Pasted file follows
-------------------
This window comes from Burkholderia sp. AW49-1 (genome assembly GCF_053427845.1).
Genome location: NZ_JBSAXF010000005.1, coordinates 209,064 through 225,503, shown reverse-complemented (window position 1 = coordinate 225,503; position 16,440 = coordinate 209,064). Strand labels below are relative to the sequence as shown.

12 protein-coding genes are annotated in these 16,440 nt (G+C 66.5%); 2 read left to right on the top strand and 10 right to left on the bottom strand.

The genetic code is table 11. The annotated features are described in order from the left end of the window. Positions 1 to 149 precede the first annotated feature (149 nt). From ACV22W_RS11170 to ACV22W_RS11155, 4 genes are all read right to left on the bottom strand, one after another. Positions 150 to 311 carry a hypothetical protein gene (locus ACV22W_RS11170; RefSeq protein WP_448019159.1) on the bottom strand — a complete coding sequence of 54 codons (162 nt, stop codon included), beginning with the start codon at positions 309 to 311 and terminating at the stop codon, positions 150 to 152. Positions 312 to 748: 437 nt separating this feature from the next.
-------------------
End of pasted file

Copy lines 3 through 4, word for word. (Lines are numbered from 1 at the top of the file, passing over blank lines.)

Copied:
12 protein-coding genes are annotated in these 16,440 nt (G+C 66.5%); 2 read left to right on the top strand and 10 right to left on the bottom strand.

The genetic code is table 11. The annotated features are described in order from the left end of the window. Positions 1 to 149 precede the first annotated feature (149 nt). From ACV22W_RS11170 to ACV22W_RS11155, 4 genes are all read right to left on the bottom strand, one after another. Positions 150 to 311 carry a hypothetical protein gene (locus ACV22W_RS11170; RefSeq protein WP_448019159.1) on the bottom strand — a complete coding sequence of 54 codons (162 nt, stop codon included), beginning with the start codon at positions 309 to 311 and terminating at the stop codon, positions 150 to 152. Positions 312 to 748: 437 nt separating this feature from the next.